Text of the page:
The Hamilton Club: not an ‘old boys’ club’ anymore

Untitled-1Mixing tradition with changing times

Amy Kenny
Hamilton Business

Walking by, a lot of people don’t even notice it. Sure, the building has a beautiful brick exterior, but it’s Hamilton. Beautiful brick buildings are the norm.

It’s not until people step inside, through the heavy wood and brass doors off Main Street East, that jaws drop.

It’s one of the things Shendal Yelchin loves about being general manager of The Hamilton Club. The other thing she likes is seeing the way the 142-year old club works to mix tradition with changing times.

/Though there’s some minor hand-wringing about the question of photographing club washrooms, beautifully tiled, with monogrammed wooden stall doors, the dining room policy of “jacket and tie” has relaxed to “jacket.” Tailored denim is allowed. There’s Wi-Fi and, since 1986, there have been women, who currently make up 20 per cent of membership.

In 1873, the club was a place for businessmen in search of an office away from the office. A place to share cigars and brandy.

“Like the old boys club,” says Yalchin.

Now, she says the question that guides the establishment is this: “How does a Hamilton Club be an ambassador to our city?”

The club supports organizations including the Art Gallery of Hamilton, the Hamilton Philharmonic Orchestra and St. Joseph’s Health Care, sometimes by participating in fundraisers, and sometimes by donating space for them.

Still, though the doors open more and more often to non-members these days, many haven’t seen inside the home of former Hamilton mayor Charles Magill.

The club looks like a film set. So much so that it’s often used as one.

The high-ceilinged dining rooms, the leather-panelled walls of the den, the leaded glass windows throughout. These are the details that make it perfect for shows such as “The Murdoch Mysteries,” or “11/22/63,” the TV adaptation of the Stephen King novel.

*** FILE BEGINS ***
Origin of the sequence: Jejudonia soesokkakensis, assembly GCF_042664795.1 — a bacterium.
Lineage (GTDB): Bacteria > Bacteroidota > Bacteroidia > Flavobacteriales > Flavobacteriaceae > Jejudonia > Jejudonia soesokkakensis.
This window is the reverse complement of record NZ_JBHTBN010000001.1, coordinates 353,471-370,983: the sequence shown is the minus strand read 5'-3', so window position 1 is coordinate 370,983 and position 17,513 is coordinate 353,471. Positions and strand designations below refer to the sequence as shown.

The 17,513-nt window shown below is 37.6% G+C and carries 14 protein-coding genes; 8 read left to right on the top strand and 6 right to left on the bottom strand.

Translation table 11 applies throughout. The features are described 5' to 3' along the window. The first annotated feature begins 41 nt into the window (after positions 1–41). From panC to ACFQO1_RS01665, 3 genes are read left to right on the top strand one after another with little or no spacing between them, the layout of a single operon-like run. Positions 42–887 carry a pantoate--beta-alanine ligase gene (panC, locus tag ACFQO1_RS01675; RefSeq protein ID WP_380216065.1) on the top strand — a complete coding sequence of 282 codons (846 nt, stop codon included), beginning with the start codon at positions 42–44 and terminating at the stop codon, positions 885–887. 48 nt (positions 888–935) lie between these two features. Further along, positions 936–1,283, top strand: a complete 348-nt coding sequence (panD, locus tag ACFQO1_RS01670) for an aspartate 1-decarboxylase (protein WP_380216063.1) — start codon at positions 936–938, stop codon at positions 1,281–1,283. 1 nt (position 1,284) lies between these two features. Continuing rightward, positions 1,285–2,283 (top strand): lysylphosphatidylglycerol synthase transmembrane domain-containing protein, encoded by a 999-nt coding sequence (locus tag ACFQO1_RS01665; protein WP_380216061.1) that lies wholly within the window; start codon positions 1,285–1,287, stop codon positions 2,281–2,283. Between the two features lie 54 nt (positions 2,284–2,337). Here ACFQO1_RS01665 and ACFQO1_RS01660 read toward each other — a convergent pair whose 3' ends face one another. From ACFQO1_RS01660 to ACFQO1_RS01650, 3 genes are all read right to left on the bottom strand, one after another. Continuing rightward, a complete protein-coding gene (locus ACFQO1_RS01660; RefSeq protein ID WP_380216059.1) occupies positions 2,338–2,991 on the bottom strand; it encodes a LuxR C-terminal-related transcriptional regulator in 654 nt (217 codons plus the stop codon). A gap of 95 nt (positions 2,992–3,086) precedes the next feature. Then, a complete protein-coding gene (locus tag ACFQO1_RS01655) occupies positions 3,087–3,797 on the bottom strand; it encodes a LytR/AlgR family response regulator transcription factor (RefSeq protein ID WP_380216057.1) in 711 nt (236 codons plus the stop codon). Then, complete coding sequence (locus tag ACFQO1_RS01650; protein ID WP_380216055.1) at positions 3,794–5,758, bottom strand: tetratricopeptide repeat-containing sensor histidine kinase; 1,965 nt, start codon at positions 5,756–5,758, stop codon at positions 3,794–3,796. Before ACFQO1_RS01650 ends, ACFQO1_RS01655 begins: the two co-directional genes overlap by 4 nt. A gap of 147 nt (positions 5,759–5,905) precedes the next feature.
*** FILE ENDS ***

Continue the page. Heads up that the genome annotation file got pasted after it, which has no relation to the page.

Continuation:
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A film crew visited in July, using the third storey as a brothel set for the series. That floor used to function as hotel space for members. The wooden doors, with their transom windows, are still painted with room numbers. Behind them though, you’ll find only old files, boxes of photographs, a massive pool table with black leather pockets and brass embellishments.

Yalchin says she would love to see the third floor, with its worn linoleum and peeling paper, restored. It would help the club gain affiliations with clubs around the world (The Hamilton Club currently has ties to more than 120 clubs), all of which approach relationships with an eye to how it benefits their members.

The club just had to buy a new boiler after it century-old heater gave up. A couple years ago, windows needed refurbishing. There’s general upkeep. It’s one of the challenges faced by the club, maintaining an old home when membership is low. There are 260 members versus the 450 of the past, or up to 1,000 boasted by Toronto clubs.

Though there’s no active marketing campaign, Yalchin says the club is always looking to attract new members. To this end, in 2016 an outdoor patio overlooking the spires of James Street South churches, will be built off the redecorated second floor lounge. Here, the bar stools, sleek modern light fixtures, and colourful contemporary art contrast with the main floor décor — overstuffed armchairs, chandeliers, and paintings from the likes of John Little and Hugh Robertson.

It’s a matter of balance says Yalchin.

akenny@thespec.com
905-526-2458 | @Amyatthespec

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